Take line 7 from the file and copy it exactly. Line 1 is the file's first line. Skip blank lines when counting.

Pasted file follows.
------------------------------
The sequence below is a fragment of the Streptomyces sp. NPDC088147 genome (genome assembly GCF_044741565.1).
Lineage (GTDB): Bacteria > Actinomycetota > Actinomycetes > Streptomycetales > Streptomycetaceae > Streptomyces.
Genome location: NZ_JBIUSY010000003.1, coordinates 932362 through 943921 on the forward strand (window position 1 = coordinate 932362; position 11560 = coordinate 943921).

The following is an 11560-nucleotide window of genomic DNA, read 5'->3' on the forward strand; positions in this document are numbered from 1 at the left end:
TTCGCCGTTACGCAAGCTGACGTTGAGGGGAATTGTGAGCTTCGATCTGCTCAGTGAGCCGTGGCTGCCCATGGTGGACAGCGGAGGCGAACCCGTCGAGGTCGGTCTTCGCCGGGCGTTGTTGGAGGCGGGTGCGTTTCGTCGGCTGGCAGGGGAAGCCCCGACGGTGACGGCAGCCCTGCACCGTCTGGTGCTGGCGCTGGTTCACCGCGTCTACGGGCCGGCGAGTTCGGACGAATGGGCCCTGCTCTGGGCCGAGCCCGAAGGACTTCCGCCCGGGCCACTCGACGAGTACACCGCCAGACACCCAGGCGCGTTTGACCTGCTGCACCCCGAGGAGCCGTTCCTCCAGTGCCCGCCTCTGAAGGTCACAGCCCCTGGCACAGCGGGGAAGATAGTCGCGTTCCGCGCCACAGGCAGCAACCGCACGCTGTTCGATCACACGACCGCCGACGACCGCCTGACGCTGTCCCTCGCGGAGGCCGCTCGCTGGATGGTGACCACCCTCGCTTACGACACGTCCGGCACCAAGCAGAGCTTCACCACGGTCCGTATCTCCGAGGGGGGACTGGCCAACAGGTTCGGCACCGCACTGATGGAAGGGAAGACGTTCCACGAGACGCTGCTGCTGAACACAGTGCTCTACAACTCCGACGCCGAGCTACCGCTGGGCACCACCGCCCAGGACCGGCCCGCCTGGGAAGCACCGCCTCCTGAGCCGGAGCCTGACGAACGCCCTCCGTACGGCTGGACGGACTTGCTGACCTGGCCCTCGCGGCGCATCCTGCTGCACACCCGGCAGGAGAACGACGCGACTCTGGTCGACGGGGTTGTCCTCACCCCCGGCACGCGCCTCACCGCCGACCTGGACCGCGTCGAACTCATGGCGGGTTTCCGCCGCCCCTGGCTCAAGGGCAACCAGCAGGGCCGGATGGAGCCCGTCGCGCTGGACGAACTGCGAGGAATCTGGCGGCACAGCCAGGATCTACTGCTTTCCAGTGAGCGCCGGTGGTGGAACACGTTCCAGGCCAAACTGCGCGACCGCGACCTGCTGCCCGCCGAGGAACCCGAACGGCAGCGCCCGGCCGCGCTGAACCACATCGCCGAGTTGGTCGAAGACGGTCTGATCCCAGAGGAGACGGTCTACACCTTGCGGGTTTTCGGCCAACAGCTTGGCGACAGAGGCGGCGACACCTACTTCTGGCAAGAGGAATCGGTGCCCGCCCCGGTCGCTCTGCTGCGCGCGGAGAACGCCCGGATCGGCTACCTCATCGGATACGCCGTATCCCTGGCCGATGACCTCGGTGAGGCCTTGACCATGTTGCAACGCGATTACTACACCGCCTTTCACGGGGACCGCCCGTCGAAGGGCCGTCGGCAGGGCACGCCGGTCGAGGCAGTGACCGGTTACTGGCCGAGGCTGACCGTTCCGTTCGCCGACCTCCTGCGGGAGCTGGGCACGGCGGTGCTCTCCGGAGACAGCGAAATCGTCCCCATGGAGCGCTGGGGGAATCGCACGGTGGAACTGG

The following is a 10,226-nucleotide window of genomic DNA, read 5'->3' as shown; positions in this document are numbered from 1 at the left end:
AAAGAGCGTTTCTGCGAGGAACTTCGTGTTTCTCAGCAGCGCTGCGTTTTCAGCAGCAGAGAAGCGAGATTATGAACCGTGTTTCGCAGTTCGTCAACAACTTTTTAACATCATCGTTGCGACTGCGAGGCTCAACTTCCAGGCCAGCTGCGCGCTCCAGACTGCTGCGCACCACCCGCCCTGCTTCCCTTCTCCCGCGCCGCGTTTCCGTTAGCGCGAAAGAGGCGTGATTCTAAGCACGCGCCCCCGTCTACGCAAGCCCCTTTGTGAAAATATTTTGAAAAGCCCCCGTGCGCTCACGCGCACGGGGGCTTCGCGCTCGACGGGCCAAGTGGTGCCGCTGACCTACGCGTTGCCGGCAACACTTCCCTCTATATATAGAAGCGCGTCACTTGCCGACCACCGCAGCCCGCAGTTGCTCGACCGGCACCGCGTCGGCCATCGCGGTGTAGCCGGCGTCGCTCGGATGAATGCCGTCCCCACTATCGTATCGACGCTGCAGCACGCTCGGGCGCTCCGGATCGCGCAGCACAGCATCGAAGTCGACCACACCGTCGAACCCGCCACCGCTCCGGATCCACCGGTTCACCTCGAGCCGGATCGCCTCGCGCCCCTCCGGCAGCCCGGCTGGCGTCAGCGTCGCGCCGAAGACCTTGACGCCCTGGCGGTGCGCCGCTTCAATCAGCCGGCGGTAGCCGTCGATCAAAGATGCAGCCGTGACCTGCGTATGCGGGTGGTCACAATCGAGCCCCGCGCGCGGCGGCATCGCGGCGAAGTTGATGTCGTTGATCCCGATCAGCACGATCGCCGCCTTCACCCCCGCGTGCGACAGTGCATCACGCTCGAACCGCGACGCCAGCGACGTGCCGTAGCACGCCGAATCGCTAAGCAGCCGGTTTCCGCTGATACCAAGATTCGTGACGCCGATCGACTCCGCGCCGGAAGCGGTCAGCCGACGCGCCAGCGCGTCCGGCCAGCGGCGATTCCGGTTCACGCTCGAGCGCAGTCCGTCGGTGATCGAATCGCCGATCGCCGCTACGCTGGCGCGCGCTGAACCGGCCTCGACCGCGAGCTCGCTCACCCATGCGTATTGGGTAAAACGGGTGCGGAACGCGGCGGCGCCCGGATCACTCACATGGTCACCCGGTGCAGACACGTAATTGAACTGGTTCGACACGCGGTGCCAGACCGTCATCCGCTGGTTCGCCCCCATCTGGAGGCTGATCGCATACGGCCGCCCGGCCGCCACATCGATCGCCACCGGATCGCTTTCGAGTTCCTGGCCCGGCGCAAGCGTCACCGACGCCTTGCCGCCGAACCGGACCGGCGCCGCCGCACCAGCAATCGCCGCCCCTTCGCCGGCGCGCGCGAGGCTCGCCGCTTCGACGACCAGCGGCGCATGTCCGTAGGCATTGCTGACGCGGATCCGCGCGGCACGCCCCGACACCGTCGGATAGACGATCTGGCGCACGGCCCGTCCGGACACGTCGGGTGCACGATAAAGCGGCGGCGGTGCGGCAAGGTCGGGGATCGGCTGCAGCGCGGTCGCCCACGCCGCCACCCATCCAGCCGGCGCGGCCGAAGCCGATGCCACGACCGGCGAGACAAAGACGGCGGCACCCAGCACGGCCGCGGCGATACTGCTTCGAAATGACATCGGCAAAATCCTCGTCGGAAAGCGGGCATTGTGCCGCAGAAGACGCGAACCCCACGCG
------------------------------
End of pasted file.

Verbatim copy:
AAAGAGCGTTTCTGCGAGGAACTTCGTGTTTCTCAGCAGCGCTGCGTTTTCAGCAGCAGAGAAGCGAGATTATGAACCGTGTTTCGCAGTTCGTCAACAACTTTTTAACATCATCGTTGCGACTGCGAGGCTCAACTTCCAGGCCAGCTGCGCGCTCCAGACTGCTGCGCACCACCCGCCCTGCTTCCCTTCTCCCGCGCCGCGTTTCCGTTAGCGCGAAAGAGGCGTGATTCTAAGCACGCGCCCCCGTCTACGCAAGCCCCTTTGTGAAAATATTTTGAAAAGCCCCCGTGCGCTCACGCGCACGGGGGCTTCGCGCTCGACGGGCCAAGTGGTGCCGCTGACCTACGCGTTGCCGGCAACACTTCCCTCTATATATAGAAGCGCGTCACTTGCCGACCACCGCAGCCCGCAGTTGCTCGACCGGCACCGCGTCGGCCATCGCGGTGTAGCCGGCGTCGCTCGGATGAATGCCGTCCCCACTATCGTATCGACGCTGCAGCACGCTCGGGCGCTCCGGATCGCGCAGCACAGCATCGAAGTCGACCACACCGTCGAACCCGCCACCGCTCCGGATCCACCGGTTCACCTCGAGCCGGATCGCCTCGCGCCCCTCCGGCAGCCCGGCTGGCGTCAGCGTCGCGCCGAAGACCTTGACGCCCTGGCGGTGCGCCGCTTCAATCAGCCGGCGGTAGCCGTCGATCAAAGATGCAGCCGTGACCTGCGTATGCGGGTGGTCACAATCGAGCCCCGCGCGCGGCGGCATCGCGGCGAAGTTGATGTCGTTGATCCCGATCAGCACGATCGCCGCCTTCACCCCCGCGTGCGACAGTGCATCACGCTCGAACCGCGACGCCAGCGACGTGCCGTAGCACGCCGAATCGCTAAGCAGCCGGTTTCCGCTGATACCAAGATTCGTGACGCCGATCGACTCCGCGCCGGAAGCGGTCAGCCGACGCGCCAGCGCGTCCGGCCAGCGGCGATTCCGGTTCACGCTCGAGCGCAGTCCGTCGGTGATCGAATCGCCGATCGCCGCTACGCTGGCGCGCGCTGAACCGGCCTCGACCGCGAGCTCGCTCACCCATGCGTATTGGGTAAAACGGGTGCGGAACGCGGCGGCGCCCGGATCACTCACATGGTCACCCGGTGCAGACACGTAATTGAACTGGTTCGACACGCGGTGCCAGACCGTCATCCGCTGGTTCGCCCCCATCTGGAGGCTGATCGCATACGGCCGCCCGGCCGCCACATCGATCGCCACCGGATCGCTTTCGAGTTCCTGGCCCGGCGCAAGCGTCACCGACGCCTTGCCGCCGAACCGGACCGGCGCCGCCGCACCAGCAATCGCCGCCCCTTCGCCGGCGCGCGCGAGGCTCGCCGCTTCGACGACCAGCGGCGCATGTCCGTAGGCATTGCTGACGCGGATCCGCGCGGCACGCCCCGACACCGTCGGATAGACGATCTGGCGCACGGCCCGTCCGGACACGTCGGGTGCACGATAAAGCGGCGGCGGTGCGGCAAGGTCGGGGATCGGCTGCAGCGCGGTCGCCCACGCCGCCACCCATCCAGCCGGCGCGGCCGAAGCCGATGCCACGACCGGCGAGACAAAGACGGCGGCACCCAGCACGGCCGCGGCGATACTGCTTCGAAATGACATCGGCAAAATCCTCGTCGGAAAGCGGGCATTGTGCCGCAGAAGACGCGAACCCCACGCG